Quick-Tiques! Reviews

Jimmy Ryan “Astral Café” (CD) Ryanetics Records/Grooveyard Records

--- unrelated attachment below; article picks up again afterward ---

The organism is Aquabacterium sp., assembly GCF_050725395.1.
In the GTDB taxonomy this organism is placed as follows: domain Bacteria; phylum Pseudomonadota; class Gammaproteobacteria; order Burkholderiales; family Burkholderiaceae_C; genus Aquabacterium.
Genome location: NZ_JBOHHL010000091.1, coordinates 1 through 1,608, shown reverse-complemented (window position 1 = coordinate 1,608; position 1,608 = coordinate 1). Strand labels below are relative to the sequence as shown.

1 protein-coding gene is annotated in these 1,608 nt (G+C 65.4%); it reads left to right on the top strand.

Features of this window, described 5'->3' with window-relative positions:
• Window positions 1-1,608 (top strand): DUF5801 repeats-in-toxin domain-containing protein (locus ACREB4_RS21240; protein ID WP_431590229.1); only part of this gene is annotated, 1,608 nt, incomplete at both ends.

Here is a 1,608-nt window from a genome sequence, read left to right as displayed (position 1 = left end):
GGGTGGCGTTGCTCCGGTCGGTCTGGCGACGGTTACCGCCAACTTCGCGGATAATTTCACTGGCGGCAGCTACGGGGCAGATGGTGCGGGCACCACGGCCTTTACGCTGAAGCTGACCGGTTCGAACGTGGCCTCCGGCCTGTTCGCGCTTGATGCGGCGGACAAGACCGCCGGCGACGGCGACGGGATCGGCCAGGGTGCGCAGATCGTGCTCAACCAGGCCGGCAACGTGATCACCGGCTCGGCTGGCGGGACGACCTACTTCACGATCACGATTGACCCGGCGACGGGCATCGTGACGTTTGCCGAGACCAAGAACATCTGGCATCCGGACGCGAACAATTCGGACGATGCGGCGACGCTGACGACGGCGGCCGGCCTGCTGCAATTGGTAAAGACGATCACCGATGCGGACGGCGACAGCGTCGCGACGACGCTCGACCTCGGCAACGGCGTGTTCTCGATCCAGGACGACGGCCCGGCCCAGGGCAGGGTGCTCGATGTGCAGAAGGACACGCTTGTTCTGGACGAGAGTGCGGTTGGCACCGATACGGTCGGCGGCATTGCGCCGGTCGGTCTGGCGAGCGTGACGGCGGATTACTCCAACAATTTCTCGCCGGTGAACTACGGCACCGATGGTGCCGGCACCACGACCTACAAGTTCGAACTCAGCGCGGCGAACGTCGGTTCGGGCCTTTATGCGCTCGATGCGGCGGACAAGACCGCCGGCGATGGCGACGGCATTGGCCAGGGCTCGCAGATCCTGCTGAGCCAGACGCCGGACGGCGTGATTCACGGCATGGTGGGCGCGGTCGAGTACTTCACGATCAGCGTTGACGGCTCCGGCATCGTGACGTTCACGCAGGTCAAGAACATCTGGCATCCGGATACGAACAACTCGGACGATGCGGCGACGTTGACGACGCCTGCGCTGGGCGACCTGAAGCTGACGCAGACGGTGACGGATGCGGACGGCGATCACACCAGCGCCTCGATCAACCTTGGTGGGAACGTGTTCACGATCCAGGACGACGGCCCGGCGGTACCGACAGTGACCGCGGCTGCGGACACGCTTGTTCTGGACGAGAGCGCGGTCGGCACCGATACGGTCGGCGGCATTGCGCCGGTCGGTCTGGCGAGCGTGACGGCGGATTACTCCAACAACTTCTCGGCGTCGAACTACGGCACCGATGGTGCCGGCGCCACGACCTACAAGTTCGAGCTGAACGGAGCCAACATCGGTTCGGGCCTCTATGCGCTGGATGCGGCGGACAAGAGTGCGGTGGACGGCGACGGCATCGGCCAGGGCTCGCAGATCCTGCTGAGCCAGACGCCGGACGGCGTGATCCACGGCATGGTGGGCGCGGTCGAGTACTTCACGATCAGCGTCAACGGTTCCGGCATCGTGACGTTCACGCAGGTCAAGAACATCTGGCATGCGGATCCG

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Guitarist extraordinaire Jimmy Ryan is finally following up his excellent “21st Century Riffology” CD of 2017. Jimmy is an outstanding player, mixing his blues-oriented with classic rock in the vein of Wishbone Ash, which was the first thing I came to think of when listening to the opening track “Starlord.” Killer melodic, instrumental, melodic guitar rock. “Scatterbrain” goes into a rhythmic, almost slightly fusion-oriented mode, with some brutal fuzz+UniVibe soloing. Robert Johnson’s “Crossroads” cover is a groovy heavy riff rocker, quite different from any other version I’ve heard. Jimmy’s rough-edged vocals fit this track like a glove. “Earthrise” is a smooth instrumental melodic number that takes us on to “Skydance”, which continues the harmonious instrumental path, but with some significant, almost progressive passages which give the song a nice touch. “Black Ice” is a quirky riff piece, still melodic but adding another new flavor to the album. Jimmy rips it open with a nice wah solo. “I’m Ready” brings in the heavy artillery, and this one also has some fierce vocals from Jimmy. A kick-ass heavy rocker, indeed! “Dulcinea” again brings us back into melodic guitar territory, while “Berserker” sure does what it says. That track has a raw, almost King’s X: ish vibe, but Jimmy’s smooth lead guitar lays on top like a soft blanket. “Plectrumelectrum” kicks it into riff gear again, and it does have a certain Zeppelin vibe to it. A cool track, indeed, with some pretty wild guitar harmonies. The short but effective “Dreadhulk” takes us back into the detuned regions again but soon picks up the pace and delivers some cool harmony guitars. Drummer Dan Van Schindel makes good use of his toms in this one and the energetic vocal “Celestial Voice”, which made me think of Asia meets Wishbone Ash, with a pretty intense proggy mid-section and more kick-ass soling from Jimmy. The album closes with “Quiet Flight,” a pretty descriptive title for a song. A smooth melodic guitar solo opens this more than 8-minute long number, taking a short walk into fusion-land, in all a brilliant guitar album for fans of bands like vintage Wishbone Ash.

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